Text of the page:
If justice is what God does, then beauty is what it looks like. ~ Bill Dyrness
Can a film be just? A film can almost certainly be beautiful, so based on Dr. Dyrness' definition, one would assume that a film can indeed be just. But what would that look like?
The first kind of film that springs to mind is documentaries like Invisible Children or Waiting for Superman. Like prophets dressed in rags hurling invectives at the gates of a king, socially conscious documentaries try to rouse us to just action.
Documentaries aren't the only kind of film that work justice in the world. Narrative films can be just as just.
Consider Paris, Texas. This film chronicles a man trying to figure out why his family fell apart and his attempts to put it back together. Paris, Texas is a film of profound grace and forgiveness. It is a film that embraces people in their brokenness, that accepts the unexplainable in life, and that holds up the all-healing power of covenantal love. Paris, Texas is a beautiful film because it is so just.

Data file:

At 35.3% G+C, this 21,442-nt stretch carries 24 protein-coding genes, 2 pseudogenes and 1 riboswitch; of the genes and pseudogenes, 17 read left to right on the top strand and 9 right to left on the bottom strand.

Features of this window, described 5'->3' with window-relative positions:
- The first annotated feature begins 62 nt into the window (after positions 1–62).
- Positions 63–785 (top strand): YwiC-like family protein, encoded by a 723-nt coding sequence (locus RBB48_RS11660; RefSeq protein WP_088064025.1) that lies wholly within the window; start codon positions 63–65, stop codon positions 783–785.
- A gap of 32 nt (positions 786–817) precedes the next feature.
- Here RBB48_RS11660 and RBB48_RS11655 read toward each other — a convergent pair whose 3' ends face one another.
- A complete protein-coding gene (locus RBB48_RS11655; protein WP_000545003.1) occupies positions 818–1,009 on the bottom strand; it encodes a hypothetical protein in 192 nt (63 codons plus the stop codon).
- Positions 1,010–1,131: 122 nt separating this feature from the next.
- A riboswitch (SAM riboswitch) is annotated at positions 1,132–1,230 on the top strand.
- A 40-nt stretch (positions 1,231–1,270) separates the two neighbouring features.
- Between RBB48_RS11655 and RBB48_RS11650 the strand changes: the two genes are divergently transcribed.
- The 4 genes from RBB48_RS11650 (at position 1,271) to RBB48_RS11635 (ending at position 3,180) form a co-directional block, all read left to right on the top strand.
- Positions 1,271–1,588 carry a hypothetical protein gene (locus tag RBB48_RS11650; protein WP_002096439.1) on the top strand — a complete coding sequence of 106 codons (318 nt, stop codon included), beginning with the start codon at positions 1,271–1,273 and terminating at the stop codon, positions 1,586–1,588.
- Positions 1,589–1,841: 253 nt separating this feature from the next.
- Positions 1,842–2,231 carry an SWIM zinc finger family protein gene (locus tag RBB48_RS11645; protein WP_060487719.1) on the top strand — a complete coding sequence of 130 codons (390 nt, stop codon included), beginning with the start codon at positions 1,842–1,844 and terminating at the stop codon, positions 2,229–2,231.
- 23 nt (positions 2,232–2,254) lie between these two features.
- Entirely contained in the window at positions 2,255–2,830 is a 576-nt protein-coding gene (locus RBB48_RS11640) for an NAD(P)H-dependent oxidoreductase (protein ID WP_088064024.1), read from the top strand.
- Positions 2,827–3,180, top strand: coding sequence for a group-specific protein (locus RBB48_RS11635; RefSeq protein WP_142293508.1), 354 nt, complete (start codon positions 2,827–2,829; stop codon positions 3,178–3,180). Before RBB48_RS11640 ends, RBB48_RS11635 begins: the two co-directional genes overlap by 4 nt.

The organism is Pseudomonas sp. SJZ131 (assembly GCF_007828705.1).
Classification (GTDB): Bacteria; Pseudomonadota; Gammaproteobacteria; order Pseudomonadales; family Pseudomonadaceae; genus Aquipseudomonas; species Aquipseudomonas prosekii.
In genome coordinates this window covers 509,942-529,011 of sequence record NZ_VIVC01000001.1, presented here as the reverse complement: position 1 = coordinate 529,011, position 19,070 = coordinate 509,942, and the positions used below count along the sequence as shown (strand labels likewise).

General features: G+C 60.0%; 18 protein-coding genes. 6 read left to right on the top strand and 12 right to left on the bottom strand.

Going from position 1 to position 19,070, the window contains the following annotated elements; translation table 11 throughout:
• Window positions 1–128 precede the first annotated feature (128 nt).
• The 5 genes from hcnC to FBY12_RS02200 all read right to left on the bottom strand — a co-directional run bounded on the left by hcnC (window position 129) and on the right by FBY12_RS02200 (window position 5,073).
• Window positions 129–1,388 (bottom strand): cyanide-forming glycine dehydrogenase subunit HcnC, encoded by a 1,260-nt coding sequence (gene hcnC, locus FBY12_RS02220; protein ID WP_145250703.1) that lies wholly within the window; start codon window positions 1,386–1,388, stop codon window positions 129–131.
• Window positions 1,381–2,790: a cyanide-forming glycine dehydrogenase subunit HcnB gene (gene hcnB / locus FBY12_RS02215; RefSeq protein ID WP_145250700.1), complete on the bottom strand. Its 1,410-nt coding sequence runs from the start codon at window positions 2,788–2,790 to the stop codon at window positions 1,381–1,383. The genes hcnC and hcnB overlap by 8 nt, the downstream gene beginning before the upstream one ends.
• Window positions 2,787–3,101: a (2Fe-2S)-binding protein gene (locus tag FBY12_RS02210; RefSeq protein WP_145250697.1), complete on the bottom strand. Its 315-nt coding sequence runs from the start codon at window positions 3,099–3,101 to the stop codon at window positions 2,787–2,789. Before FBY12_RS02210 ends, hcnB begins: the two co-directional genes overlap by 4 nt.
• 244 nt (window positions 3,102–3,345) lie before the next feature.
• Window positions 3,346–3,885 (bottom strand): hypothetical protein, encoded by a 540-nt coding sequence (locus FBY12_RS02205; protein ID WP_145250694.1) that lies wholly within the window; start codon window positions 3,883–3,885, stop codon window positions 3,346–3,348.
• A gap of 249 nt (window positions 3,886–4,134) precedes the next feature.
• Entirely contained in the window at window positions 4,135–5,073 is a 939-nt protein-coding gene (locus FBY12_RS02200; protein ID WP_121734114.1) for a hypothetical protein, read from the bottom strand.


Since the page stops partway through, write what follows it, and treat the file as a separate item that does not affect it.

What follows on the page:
Contrast it with the recently released, Tron Legacy. The cyber-light landscapes of its digital world are mesmerizing. Unfortunately the film itself offers very little in the way of narrative beauty. The film feigns profundity and ends up being unintelligible. For a film to be beautiful and just it must be genuine, and it must make sense.
Perhaps the finest examples of beautifully just films are those made by Pixar. Visually stunning and narratively complete, Pixar's films consistently show a better world.
Consider Finding Nemo, a film about parenting in which a father searches relentlessly for his son so he can give up his fear and set his son free. Wall-E upholds not only care for creation but also life-awakening, outwardly-focused love between two robots/people. Ratatouille affirms that class and prestige are not prerequisites for social worth. Up! focuses on the persistent value of the elderly. I could go on and on.
Films become truly moving images when they point us to a better world, when they cause us to reconsider our lives, and when they push for just action.
In your film viewing, I encourage you to seek out true beauty—not the flash of movies like Tron Legacy, but the soul-stirring beauty of grace and love like that depicted in Paris, Texas. Risk an evening on a challenging documentary. When in doubt, go Pixar. Join in the just beauty of a truly good film.
Elijah Davidson is the Co-Director of Reel Spirituality at Fuller Seminary's Brehm Center for theology, arts and culture. Follow his reflections via Twitter, or at the Brehm Center blog and the Reel Spirituality website.